How Hackers Use App Ads to Get Your Information


We’ve all been warned: DO NOT DOWNLOAD APPS FROM UNOFFICIAL APP STORES.  The Experts said that that is the best way to prevent malicious apps from getting in your device and wreaking havoc by remotely controlling your phone, getting personal information, or even subscribing to paid services without your knowledge.

But what if the threat is now present in legit apps found in legitimate app stores?

Palo Alto Networks discovered a new way hackers are gaining access to people’s mobile devices.  Before, the apps themselves were laced with malware, now, the malware gets in the app via a malicious ad network.  The threat was discovered to be coming from China and other Asian countries.

App developers don’t become instant millionaires when they create and get their apps published.  Often times, in order to make their apps free, they have to rely on ads to monetize.  The app developers need to embed an ad network code in their app, this is the reason we get annoying ads when we play games on our mobile devices.  Now, hackers have found a way to use this method to their advantage.  The hackers have built their own ad network and they trick developers into installing them in their apps.  From there, it creates a door that would let malware to get pushed alongside legit ads.

“This is where things get extremely interesting,” Wade Williamson, a senior security analyst at Palo Alto, said in an interview. “The issue is that for pretty much anybody who builds a mobile application, they don’t make much money from the application, so they have to build in these hooks to the mobile ad networks. What happens is those ad networks are more or less behaving like crude botnets.”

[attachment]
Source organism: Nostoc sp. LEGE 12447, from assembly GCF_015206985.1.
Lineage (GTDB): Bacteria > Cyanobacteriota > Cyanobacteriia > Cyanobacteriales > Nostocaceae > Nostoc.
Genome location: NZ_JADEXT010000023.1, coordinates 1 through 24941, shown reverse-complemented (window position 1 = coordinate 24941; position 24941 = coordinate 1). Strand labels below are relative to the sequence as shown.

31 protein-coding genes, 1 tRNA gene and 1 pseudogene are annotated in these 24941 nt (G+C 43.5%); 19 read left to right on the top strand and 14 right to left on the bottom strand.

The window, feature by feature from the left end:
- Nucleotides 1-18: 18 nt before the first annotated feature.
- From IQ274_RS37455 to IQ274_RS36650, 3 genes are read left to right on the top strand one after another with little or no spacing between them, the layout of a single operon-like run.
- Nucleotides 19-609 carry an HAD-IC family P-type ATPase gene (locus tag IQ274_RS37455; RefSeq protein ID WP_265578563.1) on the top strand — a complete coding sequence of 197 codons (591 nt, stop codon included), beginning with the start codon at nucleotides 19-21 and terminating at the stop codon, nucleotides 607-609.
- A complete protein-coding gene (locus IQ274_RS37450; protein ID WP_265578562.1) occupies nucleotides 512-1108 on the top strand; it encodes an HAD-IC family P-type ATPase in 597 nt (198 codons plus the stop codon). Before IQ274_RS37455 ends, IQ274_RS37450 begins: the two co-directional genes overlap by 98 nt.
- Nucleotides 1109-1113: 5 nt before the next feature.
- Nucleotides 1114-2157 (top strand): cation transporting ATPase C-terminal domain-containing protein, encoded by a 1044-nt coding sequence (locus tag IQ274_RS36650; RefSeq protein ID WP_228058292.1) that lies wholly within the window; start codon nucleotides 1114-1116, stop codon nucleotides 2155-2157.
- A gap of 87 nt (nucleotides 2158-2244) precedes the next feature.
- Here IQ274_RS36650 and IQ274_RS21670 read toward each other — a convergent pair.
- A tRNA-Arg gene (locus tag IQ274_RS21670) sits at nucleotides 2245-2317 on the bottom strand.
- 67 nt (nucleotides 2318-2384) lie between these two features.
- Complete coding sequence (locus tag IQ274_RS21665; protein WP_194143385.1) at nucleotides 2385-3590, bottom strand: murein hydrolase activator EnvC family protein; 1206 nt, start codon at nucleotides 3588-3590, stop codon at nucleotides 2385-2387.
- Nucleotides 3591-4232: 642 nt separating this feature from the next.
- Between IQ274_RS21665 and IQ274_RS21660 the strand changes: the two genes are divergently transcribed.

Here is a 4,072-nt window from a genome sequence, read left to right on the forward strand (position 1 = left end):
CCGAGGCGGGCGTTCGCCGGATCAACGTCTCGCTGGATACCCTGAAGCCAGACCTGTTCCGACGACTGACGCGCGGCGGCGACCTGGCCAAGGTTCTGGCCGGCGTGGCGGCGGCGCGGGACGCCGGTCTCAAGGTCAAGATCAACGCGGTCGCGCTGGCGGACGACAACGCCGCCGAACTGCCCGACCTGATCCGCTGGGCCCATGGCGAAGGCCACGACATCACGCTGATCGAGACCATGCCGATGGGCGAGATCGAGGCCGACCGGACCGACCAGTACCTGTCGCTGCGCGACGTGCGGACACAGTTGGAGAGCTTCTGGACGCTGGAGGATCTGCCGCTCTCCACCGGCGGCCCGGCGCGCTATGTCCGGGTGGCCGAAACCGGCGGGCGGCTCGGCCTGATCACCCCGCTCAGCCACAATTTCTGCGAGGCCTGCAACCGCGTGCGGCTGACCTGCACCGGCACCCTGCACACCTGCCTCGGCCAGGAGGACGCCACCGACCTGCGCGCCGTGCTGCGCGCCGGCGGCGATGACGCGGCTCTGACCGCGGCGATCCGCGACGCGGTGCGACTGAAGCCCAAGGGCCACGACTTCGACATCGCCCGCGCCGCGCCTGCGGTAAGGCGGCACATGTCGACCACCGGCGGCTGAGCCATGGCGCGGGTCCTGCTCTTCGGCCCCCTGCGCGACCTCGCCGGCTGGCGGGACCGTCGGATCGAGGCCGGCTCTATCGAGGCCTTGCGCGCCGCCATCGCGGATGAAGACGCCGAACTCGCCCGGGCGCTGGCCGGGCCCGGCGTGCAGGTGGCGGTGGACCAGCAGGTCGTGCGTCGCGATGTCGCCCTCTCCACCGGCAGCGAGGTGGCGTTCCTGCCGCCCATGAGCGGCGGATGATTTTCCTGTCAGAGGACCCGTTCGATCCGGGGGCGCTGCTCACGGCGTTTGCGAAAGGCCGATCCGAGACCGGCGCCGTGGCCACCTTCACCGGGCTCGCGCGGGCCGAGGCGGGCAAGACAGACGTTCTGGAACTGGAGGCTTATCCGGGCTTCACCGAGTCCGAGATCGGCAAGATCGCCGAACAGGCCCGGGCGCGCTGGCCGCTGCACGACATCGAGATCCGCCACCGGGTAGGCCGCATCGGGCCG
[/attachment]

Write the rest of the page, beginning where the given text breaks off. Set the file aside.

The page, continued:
Palo Alto found more than half a dozen samples that targeted Android devices.  The malware enabled hackers to send text messages from infected phones to pay services, a scam known as “toll fraud,” and also paves a way for these cybercriminals to steal personal information.

This isn’t the first time ad networks were used by hackers to get a hold of people’s information and money.

In April, Lookout discovered BadNews, a family of malware that disguises itself as an aggressive advertising network.  This allowed the apps to bypass Google’s security as the malware gets pushed at a later date.

According to Lookout, BadNews has the ability to send fake news messages, prompt users to install applications, sends sensitive information such as the phone number and device ID to its Command and Control (C&C) server, and has the ability to display fake news messages in order to push out other types of monetization malware and promote affiliated apps.

What do we do now?


With the threat already in ads, are mobile users left vulnerable to attacks?

Though developers need to be very careful installing ad networks in their apps, users can still protect themselves by making sure that the Android system setting ‘Unknown sources’ is unchecked to prevent dropped or drive-by-download app installs and installing security apps like Lookout to as their first line of defense against malware.